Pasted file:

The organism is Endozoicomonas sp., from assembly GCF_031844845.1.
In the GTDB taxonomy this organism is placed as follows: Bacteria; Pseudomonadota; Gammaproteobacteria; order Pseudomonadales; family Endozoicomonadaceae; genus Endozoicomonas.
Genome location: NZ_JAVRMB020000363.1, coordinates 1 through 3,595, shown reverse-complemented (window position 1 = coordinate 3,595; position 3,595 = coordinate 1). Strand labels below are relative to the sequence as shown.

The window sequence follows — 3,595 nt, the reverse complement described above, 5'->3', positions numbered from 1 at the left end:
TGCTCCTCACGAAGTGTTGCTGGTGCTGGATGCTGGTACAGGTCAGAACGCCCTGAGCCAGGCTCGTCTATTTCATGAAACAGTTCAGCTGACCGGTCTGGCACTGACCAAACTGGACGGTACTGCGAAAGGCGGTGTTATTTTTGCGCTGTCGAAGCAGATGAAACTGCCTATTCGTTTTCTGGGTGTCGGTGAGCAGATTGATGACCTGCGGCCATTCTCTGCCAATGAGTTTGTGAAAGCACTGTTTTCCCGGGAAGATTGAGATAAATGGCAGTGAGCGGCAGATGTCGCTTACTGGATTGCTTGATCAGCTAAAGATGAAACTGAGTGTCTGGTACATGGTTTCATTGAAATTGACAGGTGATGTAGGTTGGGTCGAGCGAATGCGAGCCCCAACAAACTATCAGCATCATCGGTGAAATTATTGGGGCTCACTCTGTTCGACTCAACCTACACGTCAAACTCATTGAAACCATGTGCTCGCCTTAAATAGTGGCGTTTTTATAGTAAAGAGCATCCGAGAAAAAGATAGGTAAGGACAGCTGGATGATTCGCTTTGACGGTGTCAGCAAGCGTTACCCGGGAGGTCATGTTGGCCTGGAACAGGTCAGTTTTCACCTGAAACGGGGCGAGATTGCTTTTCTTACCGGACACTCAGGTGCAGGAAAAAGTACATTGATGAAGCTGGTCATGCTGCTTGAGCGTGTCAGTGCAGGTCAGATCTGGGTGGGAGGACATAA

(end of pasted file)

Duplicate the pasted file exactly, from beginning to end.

The organism is Endozoicomonas sp., from assembly GCF_031844845.1.
In the GTDB taxonomy this organism is placed as follows: Bacteria; Pseudomonadota; Gammaproteobacteria; order Pseudomonadales; family Endozoicomonadaceae; genus Endozoicomonas.
Genome location: NZ_JAVRMB020000363.1, coordinates 1 through 3,595, shown reverse-complemented (window position 1 = coordinate 3,595; position 3,595 = coordinate 1). Strand labels below are relative to the sequence as shown.

The window sequence follows — 3,595 nt, the reverse complement described above, 5'->3', positions numbered from 1 at the left end:
TGCTCCTCACGAAGTGTTGCTGGTGCTGGATGCTGGTACAGGTCAGAACGCCCTGAGCCAGGCTCGTCTATTTCATGAAACAGTTCAGCTGACCGGTCTGGCACTGACCAAACTGGACGGTACTGCGAAAGGCGGTGTTATTTTTGCGCTGTCGAAGCAGATGAAACTGCCTATTCGTTTTCTGGGTGTCGGTGAGCAGATTGATGACCTGCGGCCATTCTCTGCCAATGAGTTTGTGAAAGCACTGTTTTCCCGGGAAGATTGAGATAAATGGCAGTGAGCGGCAGATGTCGCTTACTGGATTGCTTGATCAGCTAAAGATGAAACTGAGTGTCTGGTACATGGTTTCATTGAAATTGACAGGTGATGTAGGTTGGGTCGAGCGAATGCGAGCCCCAACAAACTATCAGCATCATCGGTGAAATTATTGGGGCTCACTCTGTTCGACTCAACCTACACGTCAAACTCATTGAAACCATGTGCTCGCCTTAAATAGTGGCGTTTTTATAGTAAAGAGCATCCGAGAAAAAGATAGGTAAGGACAGCTGGATGATTCGCTTTGACGGTGTCAGCAAGCGTTACCCGGGAGGTCATGTTGGCCTGGAACAGGTCAGTTTTCACCTGAAACGGGGCGAGATTGCTTTTCTTACCGGACACTCAGGTGCAGGAAAAAGTACATTGATGAAGCTGGTCATGCTGCTTGAGCGTGTCAGTGCAGGTCAGATCTGGGTGGGAGGACATAA